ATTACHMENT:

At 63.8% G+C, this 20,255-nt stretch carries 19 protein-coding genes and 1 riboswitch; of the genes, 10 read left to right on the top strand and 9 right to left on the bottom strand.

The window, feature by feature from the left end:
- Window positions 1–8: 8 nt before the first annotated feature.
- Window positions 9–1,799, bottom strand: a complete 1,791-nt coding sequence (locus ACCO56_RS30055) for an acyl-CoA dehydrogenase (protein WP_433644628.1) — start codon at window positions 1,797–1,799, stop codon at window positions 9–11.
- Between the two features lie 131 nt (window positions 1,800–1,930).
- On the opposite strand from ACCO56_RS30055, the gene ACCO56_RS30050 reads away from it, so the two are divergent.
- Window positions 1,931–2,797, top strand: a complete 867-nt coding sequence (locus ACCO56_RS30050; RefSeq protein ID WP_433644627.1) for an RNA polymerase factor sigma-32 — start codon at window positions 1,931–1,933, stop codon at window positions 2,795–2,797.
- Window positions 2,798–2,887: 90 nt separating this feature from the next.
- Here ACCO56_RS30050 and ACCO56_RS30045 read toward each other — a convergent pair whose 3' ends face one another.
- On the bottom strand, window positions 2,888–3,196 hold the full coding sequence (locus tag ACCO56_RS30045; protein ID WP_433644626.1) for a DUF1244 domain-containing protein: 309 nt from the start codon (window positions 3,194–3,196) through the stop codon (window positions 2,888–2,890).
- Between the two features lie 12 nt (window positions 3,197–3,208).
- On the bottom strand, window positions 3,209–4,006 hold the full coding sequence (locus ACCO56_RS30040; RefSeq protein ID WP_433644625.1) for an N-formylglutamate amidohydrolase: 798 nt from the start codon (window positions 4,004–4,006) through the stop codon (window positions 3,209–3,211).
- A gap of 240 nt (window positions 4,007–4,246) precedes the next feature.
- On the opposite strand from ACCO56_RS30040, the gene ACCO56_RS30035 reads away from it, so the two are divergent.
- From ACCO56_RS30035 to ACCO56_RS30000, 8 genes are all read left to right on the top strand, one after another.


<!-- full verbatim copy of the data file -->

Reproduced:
At 63.8% G+C, this 20,255-nt stretch carries 19 protein-coding genes and 1 riboswitch; of the genes, 10 read left to right on the top strand and 9 right to left on the bottom strand.

The window, feature by feature from the left end:
- Window positions 1–8: 8 nt before the first annotated feature.
- Window positions 9–1,799, bottom strand: a complete 1,791-nt coding sequence (locus ACCO56_RS30055) for an acyl-CoA dehydrogenase (protein WP_433644628.1) — start codon at window positions 1,797–1,799, stop codon at window positions 9–11.
- Between the two features lie 131 nt (window positions 1,800–1,930).
- On the opposite strand from ACCO56_RS30055, the gene ACCO56_RS30050 reads away from it, so the two are divergent.
- Window positions 1,931–2,797, top strand: a complete 867-nt coding sequence (locus ACCO56_RS30050; RefSeq protein ID WP_433644627.1) for an RNA polymerase factor sigma-32 — start codon at window positions 1,931–1,933, stop codon at window positions 2,795–2,797.
- Window positions 2,798–2,887: 90 nt separating this feature from the next.
- Here ACCO56_RS30050 and ACCO56_RS30045 read toward each other — a convergent pair whose 3' ends face one another.
- On the bottom strand, window positions 2,888–3,196 hold the full coding sequence (locus tag ACCO56_RS30045; protein ID WP_433644626.1) for a DUF1244 domain-containing protein: 309 nt from the start codon (window positions 3,194–3,196) through the stop codon (window positions 2,888–2,890).
- Between the two features lie 12 nt (window positions 3,197–3,208).
- On the bottom strand, window positions 3,209–4,006 hold the full coding sequence (locus ACCO56_RS30040; RefSeq protein ID WP_433644625.1) for an N-formylglutamate amidohydrolase: 798 nt from the start codon (window positions 4,004–4,006) through the stop codon (window positions 3,209–3,211).
- A gap of 240 nt (window positions 4,007–4,246) precedes the next feature.
- On the opposite strand from ACCO56_RS30040, the gene ACCO56_RS30035 reads away from it, so the two are divergent.
- From ACCO56_RS30035 to ACCO56_RS30000, 8 genes are all read left to right on the top strand, one after another.